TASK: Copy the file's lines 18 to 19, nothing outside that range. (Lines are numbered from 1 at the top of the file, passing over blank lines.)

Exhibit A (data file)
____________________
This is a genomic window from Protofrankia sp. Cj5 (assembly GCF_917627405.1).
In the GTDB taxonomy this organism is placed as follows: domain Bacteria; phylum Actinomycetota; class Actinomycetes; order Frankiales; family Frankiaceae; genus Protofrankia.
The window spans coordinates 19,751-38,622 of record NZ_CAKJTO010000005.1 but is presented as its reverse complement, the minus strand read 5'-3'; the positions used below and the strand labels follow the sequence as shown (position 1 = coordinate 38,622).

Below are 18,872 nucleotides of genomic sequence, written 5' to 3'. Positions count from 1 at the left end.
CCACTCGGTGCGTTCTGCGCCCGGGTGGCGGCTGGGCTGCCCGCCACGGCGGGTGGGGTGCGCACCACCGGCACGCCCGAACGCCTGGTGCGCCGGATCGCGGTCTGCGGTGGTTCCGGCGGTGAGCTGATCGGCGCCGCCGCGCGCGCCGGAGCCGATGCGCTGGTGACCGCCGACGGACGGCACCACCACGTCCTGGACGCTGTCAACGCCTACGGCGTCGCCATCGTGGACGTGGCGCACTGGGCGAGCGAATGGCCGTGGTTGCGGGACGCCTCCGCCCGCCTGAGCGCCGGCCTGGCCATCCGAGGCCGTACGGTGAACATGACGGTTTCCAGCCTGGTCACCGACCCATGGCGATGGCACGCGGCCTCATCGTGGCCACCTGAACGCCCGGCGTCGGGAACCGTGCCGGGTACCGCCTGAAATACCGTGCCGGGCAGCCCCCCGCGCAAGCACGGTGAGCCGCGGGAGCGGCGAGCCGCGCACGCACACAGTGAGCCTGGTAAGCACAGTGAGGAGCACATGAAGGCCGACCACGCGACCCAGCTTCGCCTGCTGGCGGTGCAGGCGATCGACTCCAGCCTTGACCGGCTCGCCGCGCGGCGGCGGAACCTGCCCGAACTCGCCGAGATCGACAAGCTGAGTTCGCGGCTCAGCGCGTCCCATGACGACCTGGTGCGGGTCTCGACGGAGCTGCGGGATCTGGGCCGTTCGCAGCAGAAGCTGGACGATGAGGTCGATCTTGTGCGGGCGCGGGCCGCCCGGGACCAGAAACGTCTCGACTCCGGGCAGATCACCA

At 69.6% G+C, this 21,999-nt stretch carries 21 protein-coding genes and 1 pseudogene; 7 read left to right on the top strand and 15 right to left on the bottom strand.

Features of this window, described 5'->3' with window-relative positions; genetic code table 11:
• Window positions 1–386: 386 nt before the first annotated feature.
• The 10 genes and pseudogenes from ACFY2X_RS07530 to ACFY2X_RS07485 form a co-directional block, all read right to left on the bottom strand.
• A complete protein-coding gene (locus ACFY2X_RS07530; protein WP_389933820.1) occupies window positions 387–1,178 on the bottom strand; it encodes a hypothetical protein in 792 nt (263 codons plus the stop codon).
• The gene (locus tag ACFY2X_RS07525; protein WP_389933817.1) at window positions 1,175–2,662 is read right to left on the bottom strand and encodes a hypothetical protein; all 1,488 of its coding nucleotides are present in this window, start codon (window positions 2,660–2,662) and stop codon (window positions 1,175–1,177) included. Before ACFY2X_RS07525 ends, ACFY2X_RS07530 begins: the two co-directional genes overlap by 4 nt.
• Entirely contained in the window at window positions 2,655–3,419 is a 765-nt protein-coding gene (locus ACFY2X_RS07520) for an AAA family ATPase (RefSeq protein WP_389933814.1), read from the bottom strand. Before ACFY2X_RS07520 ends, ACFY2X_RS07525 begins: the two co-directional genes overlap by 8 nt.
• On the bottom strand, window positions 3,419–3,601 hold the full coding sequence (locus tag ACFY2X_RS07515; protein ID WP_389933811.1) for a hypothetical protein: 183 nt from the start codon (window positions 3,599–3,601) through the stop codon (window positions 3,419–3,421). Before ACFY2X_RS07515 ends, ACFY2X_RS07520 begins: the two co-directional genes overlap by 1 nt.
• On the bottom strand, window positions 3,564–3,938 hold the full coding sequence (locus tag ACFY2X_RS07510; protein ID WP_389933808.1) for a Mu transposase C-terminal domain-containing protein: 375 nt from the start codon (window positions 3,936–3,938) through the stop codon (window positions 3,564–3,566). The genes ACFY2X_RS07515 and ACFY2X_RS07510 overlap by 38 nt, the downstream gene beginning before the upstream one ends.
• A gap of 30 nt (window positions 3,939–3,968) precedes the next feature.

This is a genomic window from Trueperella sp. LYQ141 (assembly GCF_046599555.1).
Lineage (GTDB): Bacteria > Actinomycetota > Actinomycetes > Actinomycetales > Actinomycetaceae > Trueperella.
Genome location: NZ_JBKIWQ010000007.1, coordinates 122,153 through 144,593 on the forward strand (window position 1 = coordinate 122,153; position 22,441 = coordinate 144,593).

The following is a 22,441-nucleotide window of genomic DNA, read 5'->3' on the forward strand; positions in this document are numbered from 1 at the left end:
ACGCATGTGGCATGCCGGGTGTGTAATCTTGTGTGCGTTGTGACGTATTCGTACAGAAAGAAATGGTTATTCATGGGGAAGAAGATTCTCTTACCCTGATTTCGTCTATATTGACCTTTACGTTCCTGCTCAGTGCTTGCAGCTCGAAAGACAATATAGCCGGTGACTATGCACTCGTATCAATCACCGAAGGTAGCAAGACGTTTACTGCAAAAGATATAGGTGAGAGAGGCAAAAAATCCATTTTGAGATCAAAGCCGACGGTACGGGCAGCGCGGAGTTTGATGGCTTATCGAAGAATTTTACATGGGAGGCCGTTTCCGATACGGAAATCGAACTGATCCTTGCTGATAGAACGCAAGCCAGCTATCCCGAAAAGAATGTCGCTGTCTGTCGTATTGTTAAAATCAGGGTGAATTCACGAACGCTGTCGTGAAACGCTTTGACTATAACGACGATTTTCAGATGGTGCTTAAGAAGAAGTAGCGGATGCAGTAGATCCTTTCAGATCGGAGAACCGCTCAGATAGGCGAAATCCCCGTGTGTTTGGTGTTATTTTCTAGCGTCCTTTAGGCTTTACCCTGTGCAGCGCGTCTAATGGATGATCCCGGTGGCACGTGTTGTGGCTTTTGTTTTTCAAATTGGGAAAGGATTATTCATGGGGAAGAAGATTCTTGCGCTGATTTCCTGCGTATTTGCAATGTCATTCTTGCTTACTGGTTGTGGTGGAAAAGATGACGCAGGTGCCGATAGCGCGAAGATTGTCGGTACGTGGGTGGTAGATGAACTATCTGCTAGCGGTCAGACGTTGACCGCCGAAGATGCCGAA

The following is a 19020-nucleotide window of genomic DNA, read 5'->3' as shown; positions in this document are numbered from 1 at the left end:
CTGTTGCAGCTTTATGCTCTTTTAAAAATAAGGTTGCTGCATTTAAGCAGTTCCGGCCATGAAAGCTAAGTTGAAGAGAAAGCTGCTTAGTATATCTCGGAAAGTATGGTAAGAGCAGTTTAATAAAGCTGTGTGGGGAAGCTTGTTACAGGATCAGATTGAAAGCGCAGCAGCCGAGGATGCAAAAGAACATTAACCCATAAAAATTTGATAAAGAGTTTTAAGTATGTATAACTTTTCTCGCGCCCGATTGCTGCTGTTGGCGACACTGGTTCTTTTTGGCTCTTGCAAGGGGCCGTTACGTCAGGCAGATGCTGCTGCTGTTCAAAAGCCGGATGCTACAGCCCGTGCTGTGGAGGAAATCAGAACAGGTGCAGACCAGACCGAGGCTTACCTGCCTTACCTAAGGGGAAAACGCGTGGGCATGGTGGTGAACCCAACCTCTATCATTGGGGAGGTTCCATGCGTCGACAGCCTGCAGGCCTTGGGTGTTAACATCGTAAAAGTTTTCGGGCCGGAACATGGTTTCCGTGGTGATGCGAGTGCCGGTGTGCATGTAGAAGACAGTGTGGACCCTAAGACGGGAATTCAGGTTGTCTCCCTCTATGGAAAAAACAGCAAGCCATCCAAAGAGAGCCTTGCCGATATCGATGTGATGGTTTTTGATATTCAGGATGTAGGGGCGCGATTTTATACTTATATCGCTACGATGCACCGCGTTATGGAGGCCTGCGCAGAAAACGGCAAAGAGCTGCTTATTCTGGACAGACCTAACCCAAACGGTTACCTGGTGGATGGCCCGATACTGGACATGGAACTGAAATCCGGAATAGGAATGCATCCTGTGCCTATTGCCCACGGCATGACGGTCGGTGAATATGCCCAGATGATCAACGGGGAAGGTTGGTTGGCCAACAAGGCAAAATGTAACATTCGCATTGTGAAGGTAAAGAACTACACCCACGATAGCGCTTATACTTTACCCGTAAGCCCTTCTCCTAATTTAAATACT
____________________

Genome location: NZ_JBKIWQ010000007.1, coordinates 122,153 through 144,593 on the forward strand (window position 1 = coordinate 122,153; position 22,441 = coordinate 144,593).

The following is a 22,441-nucleotide window of genomic DNA, read 5'->3' on the forward strand; positions in this document are numbered from 1 at the left end: